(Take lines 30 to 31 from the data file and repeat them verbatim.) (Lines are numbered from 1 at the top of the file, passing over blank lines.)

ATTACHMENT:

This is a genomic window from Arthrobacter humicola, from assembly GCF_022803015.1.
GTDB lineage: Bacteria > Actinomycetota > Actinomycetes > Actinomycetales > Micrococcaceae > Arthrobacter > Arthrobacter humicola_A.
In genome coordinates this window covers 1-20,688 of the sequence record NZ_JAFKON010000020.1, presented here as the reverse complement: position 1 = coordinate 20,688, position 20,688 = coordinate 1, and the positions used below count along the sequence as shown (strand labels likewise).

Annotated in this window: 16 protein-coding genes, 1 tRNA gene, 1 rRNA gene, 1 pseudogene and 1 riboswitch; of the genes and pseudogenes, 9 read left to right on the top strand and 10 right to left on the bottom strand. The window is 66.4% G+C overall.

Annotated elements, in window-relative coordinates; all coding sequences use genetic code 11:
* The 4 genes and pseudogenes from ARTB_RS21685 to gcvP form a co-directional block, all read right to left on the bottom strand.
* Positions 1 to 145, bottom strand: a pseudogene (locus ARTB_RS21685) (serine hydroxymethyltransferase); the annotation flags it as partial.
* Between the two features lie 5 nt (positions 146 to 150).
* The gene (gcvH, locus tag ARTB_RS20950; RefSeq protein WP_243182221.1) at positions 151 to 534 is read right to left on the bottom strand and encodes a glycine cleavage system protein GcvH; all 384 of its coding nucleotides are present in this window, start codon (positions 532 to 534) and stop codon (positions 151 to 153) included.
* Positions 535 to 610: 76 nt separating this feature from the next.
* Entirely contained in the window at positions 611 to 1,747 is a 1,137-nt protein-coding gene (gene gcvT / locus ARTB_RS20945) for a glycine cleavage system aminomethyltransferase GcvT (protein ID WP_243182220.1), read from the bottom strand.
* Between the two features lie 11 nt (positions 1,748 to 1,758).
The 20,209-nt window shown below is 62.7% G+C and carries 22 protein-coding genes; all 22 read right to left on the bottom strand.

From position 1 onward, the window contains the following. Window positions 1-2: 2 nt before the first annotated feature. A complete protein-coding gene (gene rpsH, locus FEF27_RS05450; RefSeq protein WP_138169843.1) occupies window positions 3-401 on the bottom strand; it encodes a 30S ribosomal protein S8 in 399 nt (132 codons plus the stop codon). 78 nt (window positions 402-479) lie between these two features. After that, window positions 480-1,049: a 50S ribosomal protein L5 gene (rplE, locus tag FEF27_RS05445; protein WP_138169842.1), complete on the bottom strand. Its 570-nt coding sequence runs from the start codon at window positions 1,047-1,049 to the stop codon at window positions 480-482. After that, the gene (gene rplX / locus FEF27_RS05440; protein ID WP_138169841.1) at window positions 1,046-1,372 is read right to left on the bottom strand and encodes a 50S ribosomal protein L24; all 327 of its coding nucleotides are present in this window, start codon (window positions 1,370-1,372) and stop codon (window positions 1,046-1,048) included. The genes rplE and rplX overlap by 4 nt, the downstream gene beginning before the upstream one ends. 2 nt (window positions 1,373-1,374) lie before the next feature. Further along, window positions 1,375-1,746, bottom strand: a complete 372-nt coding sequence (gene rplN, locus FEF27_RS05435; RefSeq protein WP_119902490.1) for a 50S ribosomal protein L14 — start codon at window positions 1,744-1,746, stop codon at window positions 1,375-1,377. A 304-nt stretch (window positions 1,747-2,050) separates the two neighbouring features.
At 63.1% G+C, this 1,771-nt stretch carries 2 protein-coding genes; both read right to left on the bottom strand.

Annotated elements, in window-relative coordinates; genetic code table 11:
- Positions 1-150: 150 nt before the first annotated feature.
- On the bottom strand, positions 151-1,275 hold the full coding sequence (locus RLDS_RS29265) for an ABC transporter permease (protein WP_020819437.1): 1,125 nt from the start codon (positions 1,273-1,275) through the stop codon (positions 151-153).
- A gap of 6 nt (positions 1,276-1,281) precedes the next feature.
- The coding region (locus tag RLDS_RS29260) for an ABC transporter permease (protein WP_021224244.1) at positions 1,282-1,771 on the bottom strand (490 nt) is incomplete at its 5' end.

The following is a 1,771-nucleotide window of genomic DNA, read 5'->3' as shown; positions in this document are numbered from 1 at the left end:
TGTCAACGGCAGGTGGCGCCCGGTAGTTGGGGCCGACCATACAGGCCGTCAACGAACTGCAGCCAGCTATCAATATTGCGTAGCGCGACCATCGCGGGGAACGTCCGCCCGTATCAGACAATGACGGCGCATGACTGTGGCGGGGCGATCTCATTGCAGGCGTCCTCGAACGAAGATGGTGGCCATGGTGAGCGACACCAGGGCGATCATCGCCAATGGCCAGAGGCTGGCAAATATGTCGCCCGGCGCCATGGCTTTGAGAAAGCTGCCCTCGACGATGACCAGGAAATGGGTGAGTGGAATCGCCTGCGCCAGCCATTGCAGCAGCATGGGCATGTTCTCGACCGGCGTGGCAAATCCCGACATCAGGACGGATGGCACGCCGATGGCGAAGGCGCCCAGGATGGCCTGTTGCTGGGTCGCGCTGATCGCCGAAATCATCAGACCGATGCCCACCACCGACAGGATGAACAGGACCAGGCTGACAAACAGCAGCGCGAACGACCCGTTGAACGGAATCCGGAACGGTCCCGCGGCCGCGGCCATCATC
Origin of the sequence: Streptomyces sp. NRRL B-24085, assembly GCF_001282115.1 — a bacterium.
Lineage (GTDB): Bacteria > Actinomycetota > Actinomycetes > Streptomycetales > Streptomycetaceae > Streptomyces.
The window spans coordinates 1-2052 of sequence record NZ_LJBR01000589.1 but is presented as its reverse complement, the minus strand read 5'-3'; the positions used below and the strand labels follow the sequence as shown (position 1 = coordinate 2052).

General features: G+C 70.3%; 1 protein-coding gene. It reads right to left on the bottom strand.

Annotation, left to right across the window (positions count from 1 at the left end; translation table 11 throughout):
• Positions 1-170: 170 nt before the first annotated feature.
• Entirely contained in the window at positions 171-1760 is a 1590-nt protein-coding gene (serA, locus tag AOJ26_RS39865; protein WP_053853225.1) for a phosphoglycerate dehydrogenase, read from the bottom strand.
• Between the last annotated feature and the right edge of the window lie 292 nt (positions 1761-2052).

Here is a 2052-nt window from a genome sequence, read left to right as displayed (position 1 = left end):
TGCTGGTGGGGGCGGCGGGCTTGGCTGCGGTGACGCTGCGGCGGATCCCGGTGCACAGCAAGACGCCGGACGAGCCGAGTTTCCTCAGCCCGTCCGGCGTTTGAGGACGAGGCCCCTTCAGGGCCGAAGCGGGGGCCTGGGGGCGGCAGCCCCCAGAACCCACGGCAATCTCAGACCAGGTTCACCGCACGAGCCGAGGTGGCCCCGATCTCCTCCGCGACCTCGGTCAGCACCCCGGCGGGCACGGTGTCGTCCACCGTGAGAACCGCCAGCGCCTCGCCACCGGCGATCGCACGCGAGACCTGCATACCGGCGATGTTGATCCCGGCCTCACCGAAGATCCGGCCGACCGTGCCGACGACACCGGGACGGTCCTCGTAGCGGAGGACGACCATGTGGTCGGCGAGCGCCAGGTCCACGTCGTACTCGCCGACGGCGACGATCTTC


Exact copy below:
• Between the last annotated feature and the right edge of the window lie 292 nt (positions 1761-2052).

Here is a 2052-nt window from a genome sequence, read left to right as displayed (position 1 = left end):